This chapter applies to all Navy personnel who prepare, approve, and manage correspondence. Additional information on any of the topics discussed here may be found in the references listed at the end of this chapter.
In the Navy we rarely write to just one person. Even our most routine work is likely to receive many readingsfrom typists, secretaries, supervisors, and addressees. The quality of writing in a single letter, for example, can help the productivity of dozens of readers or slow it down.
Poor writing hurts not only your readers; at its worst, poor writing leads to lives lost and programs rejected. When your writing is ineffective, it hurts both your credibility and your organization.
Plan what to say. Your writing will be clear only if your thinking is clear. So before you start to write, think about what you are going to say. If you have many points to make, list them on a piece of paper and then rearrange them in the best order. Next write a draft and revise it ruthlessly.
Group related information into paragraphs. Cover one topic completely before starting another, and let a topic take several paragraphs if necessary. Divide long paragraphs where your thinking takes a turn.
Start with your main point. Put requests before justifications, answers before explanations, solutions before problems, and conclusions before evidence. You might delay the main point to soften bad news, for example, but avoid delaying too long. Readers, like listeners, are put off by people who take forever to get to the point.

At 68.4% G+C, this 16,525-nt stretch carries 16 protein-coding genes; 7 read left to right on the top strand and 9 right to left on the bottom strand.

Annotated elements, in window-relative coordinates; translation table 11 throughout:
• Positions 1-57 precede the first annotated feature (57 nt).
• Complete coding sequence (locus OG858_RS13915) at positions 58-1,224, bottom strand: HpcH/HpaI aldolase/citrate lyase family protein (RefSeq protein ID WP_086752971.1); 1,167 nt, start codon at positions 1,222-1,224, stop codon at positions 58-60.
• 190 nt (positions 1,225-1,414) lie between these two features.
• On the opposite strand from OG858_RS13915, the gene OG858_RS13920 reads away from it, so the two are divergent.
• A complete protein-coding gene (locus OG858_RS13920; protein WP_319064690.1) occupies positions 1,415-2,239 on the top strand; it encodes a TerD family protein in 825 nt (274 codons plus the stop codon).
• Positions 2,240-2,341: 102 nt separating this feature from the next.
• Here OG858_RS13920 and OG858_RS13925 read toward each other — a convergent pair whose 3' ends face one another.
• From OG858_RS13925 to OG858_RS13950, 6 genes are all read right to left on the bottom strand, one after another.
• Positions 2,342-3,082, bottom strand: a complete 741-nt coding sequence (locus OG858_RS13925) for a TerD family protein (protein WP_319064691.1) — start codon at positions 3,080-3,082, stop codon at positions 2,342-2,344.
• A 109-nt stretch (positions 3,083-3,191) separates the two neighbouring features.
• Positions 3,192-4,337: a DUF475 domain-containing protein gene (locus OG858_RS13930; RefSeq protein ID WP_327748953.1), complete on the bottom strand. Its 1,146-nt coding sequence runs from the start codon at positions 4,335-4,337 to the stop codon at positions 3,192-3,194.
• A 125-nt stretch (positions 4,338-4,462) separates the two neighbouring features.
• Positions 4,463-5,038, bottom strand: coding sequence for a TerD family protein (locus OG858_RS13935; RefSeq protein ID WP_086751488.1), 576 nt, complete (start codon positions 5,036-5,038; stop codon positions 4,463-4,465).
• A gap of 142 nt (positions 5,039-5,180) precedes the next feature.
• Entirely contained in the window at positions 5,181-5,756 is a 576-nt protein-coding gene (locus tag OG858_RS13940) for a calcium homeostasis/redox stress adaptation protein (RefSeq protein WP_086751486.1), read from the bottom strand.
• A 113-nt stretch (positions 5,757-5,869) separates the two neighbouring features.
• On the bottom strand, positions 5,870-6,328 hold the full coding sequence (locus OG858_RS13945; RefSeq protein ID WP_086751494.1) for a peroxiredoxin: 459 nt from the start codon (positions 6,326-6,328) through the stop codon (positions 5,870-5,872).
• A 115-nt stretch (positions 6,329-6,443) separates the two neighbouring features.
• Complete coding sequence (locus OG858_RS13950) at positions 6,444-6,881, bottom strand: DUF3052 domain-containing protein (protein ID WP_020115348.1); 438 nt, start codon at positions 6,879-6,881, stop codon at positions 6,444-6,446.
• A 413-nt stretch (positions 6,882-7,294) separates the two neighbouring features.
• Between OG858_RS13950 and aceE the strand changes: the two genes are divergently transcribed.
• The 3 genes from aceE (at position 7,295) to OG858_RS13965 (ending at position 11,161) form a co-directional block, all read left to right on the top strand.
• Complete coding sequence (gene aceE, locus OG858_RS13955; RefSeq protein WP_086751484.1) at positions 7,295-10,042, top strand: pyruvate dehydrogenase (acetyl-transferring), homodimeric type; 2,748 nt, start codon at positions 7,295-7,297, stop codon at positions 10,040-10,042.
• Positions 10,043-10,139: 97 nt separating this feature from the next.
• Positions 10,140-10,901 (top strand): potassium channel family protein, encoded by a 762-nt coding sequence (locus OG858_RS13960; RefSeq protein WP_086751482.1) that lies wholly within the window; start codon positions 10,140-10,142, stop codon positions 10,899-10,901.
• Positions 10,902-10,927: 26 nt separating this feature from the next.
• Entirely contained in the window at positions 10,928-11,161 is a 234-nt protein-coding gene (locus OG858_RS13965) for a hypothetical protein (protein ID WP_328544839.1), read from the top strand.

Stick to what your reader needs to know. Anticipate the main concerns your reader may have and address them in advance, but do not say more than is necessary.
Use more parallelism. Make sentence elements that are similar in thought similar in form. Parallelism saves words, clarifies ideas, and provides balance.
Make your writing as formal or informal as the situation requires, but do so with language you might use in speaking. The most readable writing sounds like people talking to people.
Use personal pronouns. Speak of the activity, command, or office as we, us, our. Use I, me, my less often, usually in correspondence signed by the commanding officer and then only to show special concern or warmth.
If the choice is between two words that convey your meaning equally well, one short and familiar and the other long and unusual, prefer the short and familiar one. Use the long and unusual word only if it is more apt in meaning.
Keep your sentences short. Although short sentences wont guarantee clarity, they are usually less confusing than long ones. Mix short and long sentences for variety.
Avoid passive verbs. They make your writing wordy, roundabout, and sometimes confusing. Learn to spot passive verbs and make them active. Most of your sentences should use a who-does-what order. Write passively only if you have good reason to avoid saying who or what has done the verbs action. This situation may occur when the doer is unknown, unimportant, obvious, or better left unsaid.
Use no more words than are necessary to do the job. The longer you take to say things, the weaker you come across and the more you risk blurring important ideas.
When you revise, tighten paragraphs to sentences, sentences to clauses, clauses to phrases, phrases to wordsor strike ideas entirely.